Shadows of Phnom Penh

Heading to Phnom Penh, I was quite excited since I would meet again Jo and Jon – both with whom I’ve spent three months ago more than a week in the Mongolian desert. We went out one night in Phnom Penh for dinner to celebrate Jon’s birthday.

Choeung Ek memorialUnfortunately, Jo showed signs of an impending Dengue fever and I was almost drunk after only two beers of Ankor. So, Jon was drinking alone that much anticipated “Vodka Orange”, the drink which kept us going back in the Gobi desert. Nevertheless, it was nice to meet again after so much time and exchange travel stories and anecdotes.

The city of Phnom Penh is easily discarded by many travellers, who just use it as a hub to catch the bus to other touristic sites within the country. Nevertheless, I’ve spent a good amount of my two days stay sightseeing and actually found myself pretty busy all the times.

One of the visited places is called “The Killing Field”, at Choeung Ek, a short distance from downtown Phnom Penh. This is where the Khmer Rouge killed people not in line with their party book. There are actually a lot of these fields scattered around the country – although the one at Choeung Ek is the most prominent one, featuring a small tower filled with the sculls that have been excavated from the nearby grounds.

Tuol Sleng

Some of the field’s pits – albeit empty – feature shocking displays. Such as an old tree with an info panel stating in English: “Tree against which executioners did beat children”, or “Loudspeakers were attached to this tree playing music to cover the screaming voices”. Given the fact that these atrocities happened only 25 years ago, I found the “Killing Field” an especially depressing visit.

There is a movie with the same name. It tells the journey of a Cambodian who escaped the death camps. The person behind this real story – Dith Pran – died earlier this year.

As if I hadn’t had enough, I went from the “Killing Field” to the Genocide Museum, Tuol Sleng (also known as “S-21”). It is located in the very buildings, where about 17’000 political prisoners were held and tortured under the Pol Pot regime. The dead bodies were discarded to the “Killing Field”. Every prisoner was photographed and the mugshots of terrified men, women and children are especially heartbreaking. I kept on asking myself about how sick a government must be to consider pre-school children as political enemies and throw them in jail.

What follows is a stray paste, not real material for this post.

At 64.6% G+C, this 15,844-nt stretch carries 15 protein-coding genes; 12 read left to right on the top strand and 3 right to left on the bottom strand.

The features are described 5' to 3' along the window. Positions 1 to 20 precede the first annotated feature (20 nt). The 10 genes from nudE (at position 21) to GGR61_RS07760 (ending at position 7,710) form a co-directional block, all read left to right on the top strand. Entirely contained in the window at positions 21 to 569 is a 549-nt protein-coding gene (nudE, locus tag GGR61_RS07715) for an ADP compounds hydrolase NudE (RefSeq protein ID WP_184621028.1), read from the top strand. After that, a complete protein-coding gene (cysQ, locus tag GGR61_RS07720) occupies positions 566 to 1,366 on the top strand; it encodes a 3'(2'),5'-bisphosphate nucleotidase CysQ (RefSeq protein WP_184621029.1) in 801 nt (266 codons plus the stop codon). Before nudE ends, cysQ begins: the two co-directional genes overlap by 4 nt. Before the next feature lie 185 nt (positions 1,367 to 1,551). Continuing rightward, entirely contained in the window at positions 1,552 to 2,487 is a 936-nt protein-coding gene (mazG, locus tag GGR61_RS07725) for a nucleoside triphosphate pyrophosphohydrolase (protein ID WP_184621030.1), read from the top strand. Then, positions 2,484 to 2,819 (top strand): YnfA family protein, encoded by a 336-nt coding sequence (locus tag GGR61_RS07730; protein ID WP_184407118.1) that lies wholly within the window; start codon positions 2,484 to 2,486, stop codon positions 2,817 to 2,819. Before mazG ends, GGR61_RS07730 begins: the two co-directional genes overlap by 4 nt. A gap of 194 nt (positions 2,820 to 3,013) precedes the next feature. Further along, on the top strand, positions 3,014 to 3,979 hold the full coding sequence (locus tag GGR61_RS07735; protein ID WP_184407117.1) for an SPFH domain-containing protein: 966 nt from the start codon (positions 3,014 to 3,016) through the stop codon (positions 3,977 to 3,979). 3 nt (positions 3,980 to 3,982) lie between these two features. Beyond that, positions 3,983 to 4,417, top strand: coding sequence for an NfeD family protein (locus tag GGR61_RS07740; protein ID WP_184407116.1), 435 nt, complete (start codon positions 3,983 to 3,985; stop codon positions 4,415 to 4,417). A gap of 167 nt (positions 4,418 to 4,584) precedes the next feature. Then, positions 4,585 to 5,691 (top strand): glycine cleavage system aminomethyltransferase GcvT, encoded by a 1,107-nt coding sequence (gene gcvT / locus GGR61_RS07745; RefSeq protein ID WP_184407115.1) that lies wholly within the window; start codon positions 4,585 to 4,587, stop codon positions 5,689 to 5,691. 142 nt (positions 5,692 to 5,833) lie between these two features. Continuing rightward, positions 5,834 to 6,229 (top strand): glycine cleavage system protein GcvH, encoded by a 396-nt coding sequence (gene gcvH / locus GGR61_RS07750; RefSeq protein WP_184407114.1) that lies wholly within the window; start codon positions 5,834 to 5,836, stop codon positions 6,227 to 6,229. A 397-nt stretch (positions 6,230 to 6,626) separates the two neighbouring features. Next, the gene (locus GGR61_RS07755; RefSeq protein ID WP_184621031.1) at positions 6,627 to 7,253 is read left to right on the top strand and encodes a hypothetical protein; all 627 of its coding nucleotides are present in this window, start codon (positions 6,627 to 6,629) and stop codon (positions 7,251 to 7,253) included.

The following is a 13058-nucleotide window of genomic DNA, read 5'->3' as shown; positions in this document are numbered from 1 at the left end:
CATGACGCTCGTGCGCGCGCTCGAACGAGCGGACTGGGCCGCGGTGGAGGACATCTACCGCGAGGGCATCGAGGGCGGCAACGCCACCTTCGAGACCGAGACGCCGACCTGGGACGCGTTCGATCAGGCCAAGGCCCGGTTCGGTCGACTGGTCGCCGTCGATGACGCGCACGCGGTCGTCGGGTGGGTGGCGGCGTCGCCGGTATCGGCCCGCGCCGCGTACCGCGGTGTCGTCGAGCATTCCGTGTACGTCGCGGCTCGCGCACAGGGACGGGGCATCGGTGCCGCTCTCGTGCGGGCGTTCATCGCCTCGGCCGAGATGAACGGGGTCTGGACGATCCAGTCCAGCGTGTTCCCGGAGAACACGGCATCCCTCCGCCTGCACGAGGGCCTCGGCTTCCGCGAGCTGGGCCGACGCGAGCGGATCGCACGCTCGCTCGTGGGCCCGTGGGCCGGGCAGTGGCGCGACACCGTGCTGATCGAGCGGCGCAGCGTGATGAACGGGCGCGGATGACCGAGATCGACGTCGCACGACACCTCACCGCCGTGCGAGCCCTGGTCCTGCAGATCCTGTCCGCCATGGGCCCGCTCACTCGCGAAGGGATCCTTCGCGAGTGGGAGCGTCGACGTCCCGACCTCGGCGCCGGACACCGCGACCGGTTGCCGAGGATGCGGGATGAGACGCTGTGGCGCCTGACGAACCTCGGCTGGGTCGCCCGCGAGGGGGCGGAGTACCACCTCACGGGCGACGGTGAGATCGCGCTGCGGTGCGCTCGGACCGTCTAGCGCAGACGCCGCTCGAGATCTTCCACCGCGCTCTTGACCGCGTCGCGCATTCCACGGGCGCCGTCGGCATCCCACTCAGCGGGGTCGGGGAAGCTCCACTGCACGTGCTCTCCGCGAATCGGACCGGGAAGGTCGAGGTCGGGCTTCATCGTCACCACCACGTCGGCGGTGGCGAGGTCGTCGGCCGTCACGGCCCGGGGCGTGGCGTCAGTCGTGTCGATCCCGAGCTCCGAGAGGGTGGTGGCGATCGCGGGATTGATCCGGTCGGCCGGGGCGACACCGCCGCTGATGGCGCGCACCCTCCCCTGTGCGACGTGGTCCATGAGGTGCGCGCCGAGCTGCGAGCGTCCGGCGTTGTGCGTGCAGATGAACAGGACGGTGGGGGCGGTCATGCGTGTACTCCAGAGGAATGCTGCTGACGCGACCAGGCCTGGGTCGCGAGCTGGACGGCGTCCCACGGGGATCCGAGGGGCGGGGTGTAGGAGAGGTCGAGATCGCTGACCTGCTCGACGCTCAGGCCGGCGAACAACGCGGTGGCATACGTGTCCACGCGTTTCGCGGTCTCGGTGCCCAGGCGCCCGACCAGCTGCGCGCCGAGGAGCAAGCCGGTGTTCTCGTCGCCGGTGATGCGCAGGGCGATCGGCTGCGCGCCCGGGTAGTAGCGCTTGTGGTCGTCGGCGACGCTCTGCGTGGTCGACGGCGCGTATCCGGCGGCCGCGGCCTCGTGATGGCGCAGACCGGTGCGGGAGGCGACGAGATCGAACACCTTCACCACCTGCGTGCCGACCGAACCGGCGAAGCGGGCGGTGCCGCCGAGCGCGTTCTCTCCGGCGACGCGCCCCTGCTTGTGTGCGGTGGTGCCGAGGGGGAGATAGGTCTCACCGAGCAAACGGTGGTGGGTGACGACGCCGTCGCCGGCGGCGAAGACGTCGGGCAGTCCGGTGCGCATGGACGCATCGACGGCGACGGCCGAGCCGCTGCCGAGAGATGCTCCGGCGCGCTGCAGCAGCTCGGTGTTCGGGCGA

Many of the young men on the photographs were probably born the same year as I am. Back home, we did revolt for getting “autonomous youth centers (German)” from the government. Sometimes we did clash with the police. While as at the same time, guys the same age were fighting for their life here in Cambodia. I can’t remember that raising the awareness about the Khmer Rouge or Pol Pot were on our ideological agendas back then. But then again, at the very same time that I do write this, a war is going on somewhere (Darfour comes to my mind). In a couple of years, tourists will visit those mass graves there and ask themselves, why nobody did prevent this from happening back in 2008. Apparently, the trial to bring justice to those involved, is still going on. Another disturbing fact, since most of the key persons died of age – without ever having been punished.

Market place in Phnom Penh

After the visit to these historical sites, the daily rain shower did set in. It is wet season here, which means that around 4pm it starts to rain for about an hour or so. Sometimes longer. This implies that I try to finish any sightseeing program by that time, to ensure I won’t get wet. Moreover, I pay the extra price of getting air conditioning in the room, since this keeps moist away from my clothes and the Rucksack. Nevertheless, I got stuck several times in the city, away from my guest house. This is where restaurants make a fortune out of tourists who seek shelter from the wet.

On the other hand, being here in the rainy season ensures that during the dry periods of the day, everything is blooming. The colors of nature are breathtaking and I am laughing silently at the French guy I saw back a couple of weeks in China. He was having charts and meteorological data on his laptop, which would allow him to plan his trip meticulously around “la mousson” (rain season). He also tried very hard to convince two young French not to go their planned route through Southeast Asia, because of the impending wet season. Being a bit less bureaucratic, I would tolerate those who chose to visit this area in the dry season. But the wet season definitely has more character. And hey, guess what time it is right now here? Right, it is late afternoon and the rain allows me to update my blog without remorse.

However, I am still thinking about how to get back to the guest house without getting wet feet…

2 Replies to “Shadows of Phnom Penh”

  1. Another case of “defying common knowledge pays”.
    The most beautiful landscape in sunshine with brutally clear air you would not expect in Asia – and it’s monsoon time…

  2. Another case of “defying common knowledge pays”.
    The most beautiful landscape in sunshine with brutally clear air you would not expect in Asia – and it’s monsoon time…

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